Giving a Pet as a Gift

Giving a pet can be a wonderful idea but, there are some things we encourage you to consider before giving someone a pet as a gift.

  1. No surprises! Don’t give a pet as a surprise gift. We recommend the giving of pets as gifts only to people who have expressed a sustained interest in owning one. As exciting as it would be to see a child’s face light up when they are surprised by that new pet, always make sure that the person or family wants a pet before giving them one. A pet is a great addition to any family, but they are also a commitment – of both time and money and no one should have a pet that they don’t want or can’t afford to care for. Also, be sure that you are giving the type of pet that the person wants. If someone loves cats and wants a cat or kitten, getting them a dog is not going to make them happy!
  2. Family or close friends. Its best to give a pet only to immediate family members or close enough to know that the recipient has the time and means to be a responsible owner. If the recipient is under 12 years old, the child’s parents should be ready and eager to assume care for the animal. These adults are the ones who will be providing food and health care for the pet, as well as teaching their child how to care for that pet responsibly, so you need to be sure they are willing to make that 12- to 15-year commitment that most pets will require. If the gift is a surprise, the gift-giver should be aware of the recipient’s lifestyle and schedule. If you give a friend the gift of a pet, they may not want it, but don’t want to hurt your feelings by saying no.
  3. Know the source. Even though it’s exciting to see someone receive their gift on that special day, make choosing their pet another special day. Instead, wrap a homemade gift certificate (we have them available!) or check for adoption fees and then plan a trip to your local animal shelter with your loved one to see what pets are available. They may connect with a pet that you wouldn’t have chosen – and this will make the person, the pet, and you happier in the long run. When pets are obtained from animal shelters, rescue organizations, friends, family or responsible breeders—not from places where the source of the animal is unknown or untrusted, if that pet is not a match for the home or family, or it doesn’t work out, makes it easier to bring them back, especially knowing that the shelter staff or volunteers will make every effort to find that pet another home. If it’s not the right pet for your family member you can have ease of mind if the pet they choose turns out not to be the right fit.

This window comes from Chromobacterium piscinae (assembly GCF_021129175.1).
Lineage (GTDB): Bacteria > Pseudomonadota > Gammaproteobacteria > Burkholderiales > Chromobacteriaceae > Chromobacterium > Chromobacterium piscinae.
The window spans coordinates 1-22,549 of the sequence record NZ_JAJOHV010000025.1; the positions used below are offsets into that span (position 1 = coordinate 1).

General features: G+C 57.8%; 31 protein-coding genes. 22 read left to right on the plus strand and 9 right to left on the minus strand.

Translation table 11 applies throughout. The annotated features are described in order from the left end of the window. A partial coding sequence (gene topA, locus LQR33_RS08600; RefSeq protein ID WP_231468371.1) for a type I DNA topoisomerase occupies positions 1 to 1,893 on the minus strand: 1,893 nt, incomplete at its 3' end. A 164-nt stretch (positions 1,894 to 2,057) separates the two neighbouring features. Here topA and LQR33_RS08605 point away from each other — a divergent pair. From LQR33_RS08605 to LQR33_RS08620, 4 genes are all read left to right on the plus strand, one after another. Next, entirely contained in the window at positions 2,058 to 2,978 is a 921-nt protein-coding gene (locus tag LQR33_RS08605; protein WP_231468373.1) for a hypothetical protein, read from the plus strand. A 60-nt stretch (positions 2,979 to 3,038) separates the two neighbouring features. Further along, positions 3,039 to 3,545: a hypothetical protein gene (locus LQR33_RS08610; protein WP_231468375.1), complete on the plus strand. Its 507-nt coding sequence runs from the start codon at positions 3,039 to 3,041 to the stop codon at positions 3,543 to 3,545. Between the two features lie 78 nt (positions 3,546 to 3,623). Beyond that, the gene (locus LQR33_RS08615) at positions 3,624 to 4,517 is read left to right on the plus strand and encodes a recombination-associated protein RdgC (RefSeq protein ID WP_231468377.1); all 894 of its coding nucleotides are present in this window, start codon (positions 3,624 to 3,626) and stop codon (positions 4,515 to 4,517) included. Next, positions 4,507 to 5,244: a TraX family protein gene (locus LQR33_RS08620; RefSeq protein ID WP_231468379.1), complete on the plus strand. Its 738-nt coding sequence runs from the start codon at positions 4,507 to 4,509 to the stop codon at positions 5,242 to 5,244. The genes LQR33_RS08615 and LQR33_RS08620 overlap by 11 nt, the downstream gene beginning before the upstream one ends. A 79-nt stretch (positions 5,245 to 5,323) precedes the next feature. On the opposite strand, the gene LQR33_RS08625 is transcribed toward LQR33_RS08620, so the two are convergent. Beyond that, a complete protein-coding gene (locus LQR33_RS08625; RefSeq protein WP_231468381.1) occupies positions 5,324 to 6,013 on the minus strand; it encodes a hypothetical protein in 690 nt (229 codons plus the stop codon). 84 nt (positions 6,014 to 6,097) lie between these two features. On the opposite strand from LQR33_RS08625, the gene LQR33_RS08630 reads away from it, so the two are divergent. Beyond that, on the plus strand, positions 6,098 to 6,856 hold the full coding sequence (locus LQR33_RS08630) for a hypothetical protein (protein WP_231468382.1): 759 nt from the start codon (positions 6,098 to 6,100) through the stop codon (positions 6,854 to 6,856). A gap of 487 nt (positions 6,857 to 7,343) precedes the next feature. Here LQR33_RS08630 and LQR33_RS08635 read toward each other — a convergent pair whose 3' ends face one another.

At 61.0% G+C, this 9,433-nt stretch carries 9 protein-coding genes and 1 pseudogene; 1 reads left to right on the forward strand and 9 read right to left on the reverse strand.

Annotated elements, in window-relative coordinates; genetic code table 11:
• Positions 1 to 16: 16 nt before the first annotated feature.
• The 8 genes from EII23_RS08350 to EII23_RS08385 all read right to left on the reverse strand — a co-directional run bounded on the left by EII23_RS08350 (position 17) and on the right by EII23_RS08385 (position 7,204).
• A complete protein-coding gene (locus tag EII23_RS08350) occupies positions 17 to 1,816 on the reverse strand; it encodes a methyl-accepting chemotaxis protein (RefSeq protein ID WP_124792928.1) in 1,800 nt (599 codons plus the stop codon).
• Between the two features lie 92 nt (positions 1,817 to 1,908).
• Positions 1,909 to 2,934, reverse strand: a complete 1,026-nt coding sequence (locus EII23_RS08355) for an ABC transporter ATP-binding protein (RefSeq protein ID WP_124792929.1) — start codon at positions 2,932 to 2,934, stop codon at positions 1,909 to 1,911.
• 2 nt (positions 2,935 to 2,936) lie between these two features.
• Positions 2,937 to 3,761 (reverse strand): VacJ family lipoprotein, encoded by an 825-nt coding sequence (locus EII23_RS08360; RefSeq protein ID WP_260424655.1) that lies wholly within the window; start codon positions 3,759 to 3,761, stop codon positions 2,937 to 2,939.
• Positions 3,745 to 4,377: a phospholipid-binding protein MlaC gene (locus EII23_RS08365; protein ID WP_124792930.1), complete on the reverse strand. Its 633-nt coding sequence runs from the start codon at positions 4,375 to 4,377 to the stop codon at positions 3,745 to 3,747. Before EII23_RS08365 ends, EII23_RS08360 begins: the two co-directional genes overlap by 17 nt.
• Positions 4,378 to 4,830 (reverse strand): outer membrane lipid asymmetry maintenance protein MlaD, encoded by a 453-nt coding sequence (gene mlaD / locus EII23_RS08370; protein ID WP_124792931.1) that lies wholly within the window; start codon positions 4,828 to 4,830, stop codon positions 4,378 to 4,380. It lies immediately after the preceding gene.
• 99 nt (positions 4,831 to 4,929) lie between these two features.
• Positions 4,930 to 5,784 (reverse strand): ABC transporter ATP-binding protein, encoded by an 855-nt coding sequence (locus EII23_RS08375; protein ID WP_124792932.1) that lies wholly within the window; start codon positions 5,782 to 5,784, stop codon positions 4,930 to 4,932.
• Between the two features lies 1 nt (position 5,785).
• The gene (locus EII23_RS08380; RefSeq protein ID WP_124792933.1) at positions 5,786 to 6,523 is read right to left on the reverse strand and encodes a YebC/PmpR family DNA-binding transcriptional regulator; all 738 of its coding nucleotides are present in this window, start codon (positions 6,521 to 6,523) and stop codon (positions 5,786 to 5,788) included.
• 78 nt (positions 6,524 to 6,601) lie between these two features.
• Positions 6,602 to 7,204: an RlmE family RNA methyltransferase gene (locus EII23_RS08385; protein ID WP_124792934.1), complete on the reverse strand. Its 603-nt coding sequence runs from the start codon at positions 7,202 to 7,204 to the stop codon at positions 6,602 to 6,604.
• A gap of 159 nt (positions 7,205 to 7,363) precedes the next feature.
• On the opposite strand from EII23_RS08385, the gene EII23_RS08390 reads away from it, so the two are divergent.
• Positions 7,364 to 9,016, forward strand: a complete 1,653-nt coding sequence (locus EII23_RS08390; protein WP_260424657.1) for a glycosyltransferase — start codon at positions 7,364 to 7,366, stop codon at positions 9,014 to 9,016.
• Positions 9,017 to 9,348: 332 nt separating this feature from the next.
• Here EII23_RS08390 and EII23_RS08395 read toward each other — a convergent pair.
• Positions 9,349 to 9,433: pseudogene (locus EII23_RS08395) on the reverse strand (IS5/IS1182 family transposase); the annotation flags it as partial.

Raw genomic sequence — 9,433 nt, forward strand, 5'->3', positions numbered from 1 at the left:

4. Don’t forget the basics. If you know your family member wants a particular pet, include a gift box with the essentials they will need for their new pet. For a dog, this may be a collar, leash, food bowls, and some fun toys. For a cat, food bowls, some toys and cat treats are a good start. As for birds, they love some tasty seeds and a nice perch (and yes, I speak from experience!). Bringing a new pet home will be easier for your loved one if they have some supplies to get them started. It may also be helpful to make a list of other things they might need like the phone numbers of local veterinarians, any licensing requirements in their hometown, and information about local training programs.

Americans have a long tradition of giving pets—usually puppies or kittens—as gifts for special occasions such as birthdays, holidays or graduation, but there’s debate over how this practice impacts the animal’s welfare.

According to the American Society for the Prevention of Cruelty to Animals’® (ASPCA®) who surveyed people who received a pet as a gift, found that the majority of these pets (86%) are still in their homes. Several additional studies found that pets acquired as gifts were actually less likely to be relinquished than pets acquired by the individual.

Rest assured, that giving (and getting!) a pet as a gift can be wonderful – as long as you do your research first!

Have a great holiday season everyone!

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